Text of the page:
Vesela Hinkova

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This is a photo of my daughter Vesela Hinkova while we were visiting Israel in 1966. My husband didn't want to have a second child. My pregnancy was very difficult. I had to lie in bed for a year. But I wanted a girl very much. My husband went to a summer camp with the army and I gave birth to my daughter after seven and a half months. She was like a mouse, weighing two kilograms. I cried a lot when she was born. Once I took her out on a walk in the baby carriage and a girl said to me, 'Why are you walking with that doll in the carriage?' 'It's not a doll, but a baby,' I replied. As a child she wasn't very tall, she was always sick. When she went to high school, she started growing in height. Now she's quite tall. She didn't help me a lot at home, but now she's a good housewife. She's a doctor; she graduated in medicine in Sofia, like her brother. But she's not interested in scholarly work. I went to Israel a couple of times. I went for the first time in 1966 when I went to see my brother in Holon. He had married a German Jew, which I didn't like much. They had just had a son and performed the circumcision. The next time I visited other relatives of mine. They loved inviting me to visit and when I went there, I carried three suitcases of presents for them. They loved it when I told them about Bulgaria, because my nephews were born in Israel. During totalitarianism I didn't have any problems travelling to Israel. I went to Israel a couple of times. I went for the first time in 1966 when I went to see my brother in Holon. He had married a German Jew, which I didn't like much. They had just had a son and performed the circumcision. The next time I visited other relatives of mine. They loved inviting me to visit and when I went there, I carried three suitcases of presents for them. They loved it when I told them about Bulgaria, because my nephews were born in Israel. During totalitarianism I didn't have any problems traveling to Israel. It's my fault that my children weren't raised Jewish. I remember that when my son was in the first grade, he asked me what his nationality was. He had noticed that we celebrated Chanukkah and made sweets, which the other families didn't. Then I said that he was a Bulgarian, because he lived in Bulgaria and spoke Bulgarian. My children were informed about their origin, but they didn't feel Jewish.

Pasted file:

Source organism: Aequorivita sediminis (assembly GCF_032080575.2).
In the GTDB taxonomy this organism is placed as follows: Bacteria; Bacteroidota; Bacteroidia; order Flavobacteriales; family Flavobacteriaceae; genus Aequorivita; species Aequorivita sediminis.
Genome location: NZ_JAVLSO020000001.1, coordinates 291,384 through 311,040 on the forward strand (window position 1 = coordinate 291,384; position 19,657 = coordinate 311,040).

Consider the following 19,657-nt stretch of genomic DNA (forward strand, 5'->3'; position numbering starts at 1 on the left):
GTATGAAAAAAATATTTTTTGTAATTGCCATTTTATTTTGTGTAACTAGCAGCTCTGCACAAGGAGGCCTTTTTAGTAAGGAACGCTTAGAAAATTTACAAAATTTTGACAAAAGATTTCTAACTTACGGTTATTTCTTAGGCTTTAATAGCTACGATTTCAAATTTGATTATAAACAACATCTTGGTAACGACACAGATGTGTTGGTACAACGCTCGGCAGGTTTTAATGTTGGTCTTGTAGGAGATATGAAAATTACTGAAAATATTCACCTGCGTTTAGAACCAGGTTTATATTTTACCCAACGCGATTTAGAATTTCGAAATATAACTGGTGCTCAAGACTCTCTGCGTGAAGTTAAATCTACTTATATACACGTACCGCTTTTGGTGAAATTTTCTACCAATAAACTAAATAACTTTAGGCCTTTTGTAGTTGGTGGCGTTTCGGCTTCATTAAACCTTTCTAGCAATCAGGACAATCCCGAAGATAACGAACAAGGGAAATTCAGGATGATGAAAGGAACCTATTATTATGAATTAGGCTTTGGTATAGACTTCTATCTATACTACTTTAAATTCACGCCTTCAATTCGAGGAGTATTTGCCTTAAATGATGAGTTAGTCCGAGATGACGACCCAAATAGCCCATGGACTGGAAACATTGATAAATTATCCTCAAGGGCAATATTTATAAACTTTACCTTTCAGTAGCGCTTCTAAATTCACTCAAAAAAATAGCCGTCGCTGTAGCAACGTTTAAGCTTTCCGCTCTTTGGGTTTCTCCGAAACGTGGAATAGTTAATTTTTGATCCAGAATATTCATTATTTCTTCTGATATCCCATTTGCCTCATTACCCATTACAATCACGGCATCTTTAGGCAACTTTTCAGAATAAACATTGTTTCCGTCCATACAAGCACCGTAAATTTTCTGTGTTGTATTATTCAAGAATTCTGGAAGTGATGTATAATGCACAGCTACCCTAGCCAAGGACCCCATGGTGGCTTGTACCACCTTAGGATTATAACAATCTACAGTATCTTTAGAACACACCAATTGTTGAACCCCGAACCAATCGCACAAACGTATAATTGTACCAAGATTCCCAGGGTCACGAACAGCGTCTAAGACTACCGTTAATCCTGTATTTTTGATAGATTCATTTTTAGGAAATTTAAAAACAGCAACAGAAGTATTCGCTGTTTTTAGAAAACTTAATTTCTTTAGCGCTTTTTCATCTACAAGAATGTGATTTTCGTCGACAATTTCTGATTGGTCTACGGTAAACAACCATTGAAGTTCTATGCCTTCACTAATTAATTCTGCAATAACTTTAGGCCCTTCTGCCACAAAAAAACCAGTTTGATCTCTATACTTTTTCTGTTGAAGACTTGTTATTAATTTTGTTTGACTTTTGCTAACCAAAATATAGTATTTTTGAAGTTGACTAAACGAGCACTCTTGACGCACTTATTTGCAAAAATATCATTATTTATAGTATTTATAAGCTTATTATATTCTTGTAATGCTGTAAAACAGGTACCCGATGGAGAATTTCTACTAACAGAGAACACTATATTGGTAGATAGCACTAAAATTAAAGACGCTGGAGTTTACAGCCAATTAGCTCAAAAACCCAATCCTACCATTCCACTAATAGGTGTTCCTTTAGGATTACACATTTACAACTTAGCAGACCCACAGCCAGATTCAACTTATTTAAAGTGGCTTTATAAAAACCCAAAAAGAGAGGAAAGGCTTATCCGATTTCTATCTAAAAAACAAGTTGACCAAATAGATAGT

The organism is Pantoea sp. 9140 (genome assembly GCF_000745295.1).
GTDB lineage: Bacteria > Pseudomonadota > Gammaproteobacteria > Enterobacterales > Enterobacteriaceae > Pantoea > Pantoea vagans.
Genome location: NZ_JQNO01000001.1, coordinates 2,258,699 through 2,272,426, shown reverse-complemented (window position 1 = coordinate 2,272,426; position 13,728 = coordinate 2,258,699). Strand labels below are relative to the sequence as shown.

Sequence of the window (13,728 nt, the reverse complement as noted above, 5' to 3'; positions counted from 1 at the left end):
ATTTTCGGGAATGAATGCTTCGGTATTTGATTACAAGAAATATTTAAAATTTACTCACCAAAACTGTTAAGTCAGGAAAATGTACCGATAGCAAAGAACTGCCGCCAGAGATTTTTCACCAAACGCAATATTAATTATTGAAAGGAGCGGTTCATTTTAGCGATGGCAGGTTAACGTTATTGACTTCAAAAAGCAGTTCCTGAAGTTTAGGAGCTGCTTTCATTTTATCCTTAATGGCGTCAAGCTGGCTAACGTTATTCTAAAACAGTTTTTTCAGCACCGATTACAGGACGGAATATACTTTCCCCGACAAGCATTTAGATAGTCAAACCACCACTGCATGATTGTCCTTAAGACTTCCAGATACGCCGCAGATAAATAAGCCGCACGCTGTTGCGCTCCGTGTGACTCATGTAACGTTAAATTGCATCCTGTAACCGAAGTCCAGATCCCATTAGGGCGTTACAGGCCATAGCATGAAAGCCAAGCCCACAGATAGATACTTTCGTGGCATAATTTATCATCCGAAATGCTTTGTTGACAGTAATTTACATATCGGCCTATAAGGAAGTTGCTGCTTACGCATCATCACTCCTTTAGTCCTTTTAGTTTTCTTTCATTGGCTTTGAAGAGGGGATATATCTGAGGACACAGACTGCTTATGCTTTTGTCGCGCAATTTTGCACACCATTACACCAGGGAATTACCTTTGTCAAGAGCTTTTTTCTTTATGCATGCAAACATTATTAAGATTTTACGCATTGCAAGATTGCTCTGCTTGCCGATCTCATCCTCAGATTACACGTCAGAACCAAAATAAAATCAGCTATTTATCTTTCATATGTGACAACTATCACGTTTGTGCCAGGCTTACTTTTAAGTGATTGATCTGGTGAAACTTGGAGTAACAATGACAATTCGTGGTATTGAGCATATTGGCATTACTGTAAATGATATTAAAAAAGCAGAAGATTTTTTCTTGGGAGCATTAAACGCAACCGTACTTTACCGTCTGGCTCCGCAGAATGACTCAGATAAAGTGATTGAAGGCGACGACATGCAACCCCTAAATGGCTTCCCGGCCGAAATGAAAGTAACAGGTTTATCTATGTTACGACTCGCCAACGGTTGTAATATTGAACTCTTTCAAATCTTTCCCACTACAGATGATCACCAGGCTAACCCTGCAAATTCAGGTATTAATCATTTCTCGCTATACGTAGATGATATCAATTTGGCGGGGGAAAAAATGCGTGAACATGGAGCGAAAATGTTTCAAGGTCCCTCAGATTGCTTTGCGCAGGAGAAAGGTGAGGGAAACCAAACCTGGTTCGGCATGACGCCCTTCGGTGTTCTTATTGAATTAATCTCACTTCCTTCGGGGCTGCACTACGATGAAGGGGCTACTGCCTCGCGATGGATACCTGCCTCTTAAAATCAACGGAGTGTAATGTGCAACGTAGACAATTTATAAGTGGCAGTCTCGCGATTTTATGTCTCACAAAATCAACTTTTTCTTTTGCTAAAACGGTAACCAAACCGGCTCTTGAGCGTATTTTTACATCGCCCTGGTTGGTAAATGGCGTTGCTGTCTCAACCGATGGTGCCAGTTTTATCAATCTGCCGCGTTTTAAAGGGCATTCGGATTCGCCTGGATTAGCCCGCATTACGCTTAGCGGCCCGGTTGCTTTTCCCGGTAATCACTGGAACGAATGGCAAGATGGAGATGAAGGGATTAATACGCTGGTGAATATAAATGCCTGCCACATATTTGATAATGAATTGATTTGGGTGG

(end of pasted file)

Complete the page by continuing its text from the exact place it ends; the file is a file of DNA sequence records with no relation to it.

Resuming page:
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Interviewee

Adela Hinkova